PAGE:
About this artwork
This rare surviving ceramic work by Edward Middleton Manigault represents the experimentation with different media by many American artists in the early 20th century. Although Manigault is best known for painting imaginative and boldly colored canvases, traumatic experiences as a volunteer ambulance driver in World War I led to a dramatic change in his artistic output. In 1916 the artist set aside oil painting in favor of porcelain painting, a craft practice that was just beginning to take hold as therapy for soldiers and veterans. The bowl’s rich colors and overall pattern recall the brilliance of Persian ceramics while also showcasing Manigault’s painterly flourishes as colors bleed into one another and drip across the bowl’s surface.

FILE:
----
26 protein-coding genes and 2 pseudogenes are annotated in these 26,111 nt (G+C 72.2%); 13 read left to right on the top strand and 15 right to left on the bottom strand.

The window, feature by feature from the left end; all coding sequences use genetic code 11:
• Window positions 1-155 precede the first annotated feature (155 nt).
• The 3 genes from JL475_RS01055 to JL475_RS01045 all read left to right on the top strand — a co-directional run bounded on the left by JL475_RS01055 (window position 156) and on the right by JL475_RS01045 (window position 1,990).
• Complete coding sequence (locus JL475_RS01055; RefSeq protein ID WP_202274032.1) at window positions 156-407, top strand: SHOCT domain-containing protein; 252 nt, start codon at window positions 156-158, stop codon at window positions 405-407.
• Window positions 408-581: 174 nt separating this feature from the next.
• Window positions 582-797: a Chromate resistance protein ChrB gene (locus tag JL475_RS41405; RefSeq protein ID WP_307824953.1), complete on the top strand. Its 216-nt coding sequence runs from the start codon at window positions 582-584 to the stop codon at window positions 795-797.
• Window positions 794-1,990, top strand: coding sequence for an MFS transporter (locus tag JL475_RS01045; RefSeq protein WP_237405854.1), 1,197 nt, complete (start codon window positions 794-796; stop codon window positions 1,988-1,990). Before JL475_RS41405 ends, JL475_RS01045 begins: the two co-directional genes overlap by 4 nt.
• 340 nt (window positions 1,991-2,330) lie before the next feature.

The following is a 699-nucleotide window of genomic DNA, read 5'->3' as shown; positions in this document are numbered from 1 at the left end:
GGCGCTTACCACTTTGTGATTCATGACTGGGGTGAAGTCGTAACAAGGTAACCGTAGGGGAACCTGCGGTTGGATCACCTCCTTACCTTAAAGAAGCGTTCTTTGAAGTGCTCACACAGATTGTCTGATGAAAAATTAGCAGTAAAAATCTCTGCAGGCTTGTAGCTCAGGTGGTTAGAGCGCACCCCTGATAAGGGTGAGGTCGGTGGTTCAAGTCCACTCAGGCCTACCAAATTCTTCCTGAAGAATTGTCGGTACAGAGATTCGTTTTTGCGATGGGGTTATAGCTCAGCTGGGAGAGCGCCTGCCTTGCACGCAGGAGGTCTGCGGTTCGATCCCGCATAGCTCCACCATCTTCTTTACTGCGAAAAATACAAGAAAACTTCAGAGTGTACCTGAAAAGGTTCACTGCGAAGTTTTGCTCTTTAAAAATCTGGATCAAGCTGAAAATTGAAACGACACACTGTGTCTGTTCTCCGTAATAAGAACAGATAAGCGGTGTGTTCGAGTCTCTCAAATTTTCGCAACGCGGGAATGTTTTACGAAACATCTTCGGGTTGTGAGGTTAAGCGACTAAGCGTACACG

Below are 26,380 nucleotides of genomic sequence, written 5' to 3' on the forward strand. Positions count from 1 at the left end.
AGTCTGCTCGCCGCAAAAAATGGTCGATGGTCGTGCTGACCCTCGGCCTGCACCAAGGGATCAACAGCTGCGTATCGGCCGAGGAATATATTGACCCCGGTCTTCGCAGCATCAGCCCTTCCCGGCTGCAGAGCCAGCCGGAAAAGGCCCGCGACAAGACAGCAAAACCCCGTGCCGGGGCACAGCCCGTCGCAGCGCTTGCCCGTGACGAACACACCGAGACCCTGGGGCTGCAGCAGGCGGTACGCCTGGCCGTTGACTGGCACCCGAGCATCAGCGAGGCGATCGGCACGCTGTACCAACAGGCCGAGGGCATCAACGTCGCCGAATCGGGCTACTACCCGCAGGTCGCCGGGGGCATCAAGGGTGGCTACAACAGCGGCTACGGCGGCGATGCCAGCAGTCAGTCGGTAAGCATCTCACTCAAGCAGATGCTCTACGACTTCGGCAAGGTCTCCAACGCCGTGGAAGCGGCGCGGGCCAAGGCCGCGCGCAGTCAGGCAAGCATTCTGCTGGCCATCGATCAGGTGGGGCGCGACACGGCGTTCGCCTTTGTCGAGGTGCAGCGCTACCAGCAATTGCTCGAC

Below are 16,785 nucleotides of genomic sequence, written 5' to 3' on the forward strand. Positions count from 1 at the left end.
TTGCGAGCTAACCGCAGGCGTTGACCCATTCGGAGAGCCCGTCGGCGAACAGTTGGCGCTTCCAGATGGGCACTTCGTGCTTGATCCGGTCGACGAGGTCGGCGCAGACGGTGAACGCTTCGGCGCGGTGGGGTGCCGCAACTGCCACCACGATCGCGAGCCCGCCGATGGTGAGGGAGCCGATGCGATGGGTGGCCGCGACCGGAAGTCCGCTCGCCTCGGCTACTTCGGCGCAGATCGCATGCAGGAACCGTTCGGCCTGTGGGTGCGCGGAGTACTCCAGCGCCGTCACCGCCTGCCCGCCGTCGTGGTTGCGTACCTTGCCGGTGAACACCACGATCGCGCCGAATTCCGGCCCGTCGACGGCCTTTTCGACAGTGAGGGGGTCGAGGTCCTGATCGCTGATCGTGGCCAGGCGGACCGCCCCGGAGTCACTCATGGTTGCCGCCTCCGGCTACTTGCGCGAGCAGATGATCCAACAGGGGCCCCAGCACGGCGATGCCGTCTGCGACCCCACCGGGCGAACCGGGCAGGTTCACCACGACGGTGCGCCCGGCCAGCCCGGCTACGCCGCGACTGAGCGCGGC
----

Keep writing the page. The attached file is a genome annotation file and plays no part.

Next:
- Edward Middleton Manigault
- United States (Artist's nationality), Trenton (Object made in)
- Made 1917
- Porcelain with overglaze enamel
- Inscribed on bottom: MANIGAULT / 35 [in circle] 1917
- 3 7/8 × 8 1/2 in.
- Jane and Morris Weeden and Mrs. Richard Bennett funds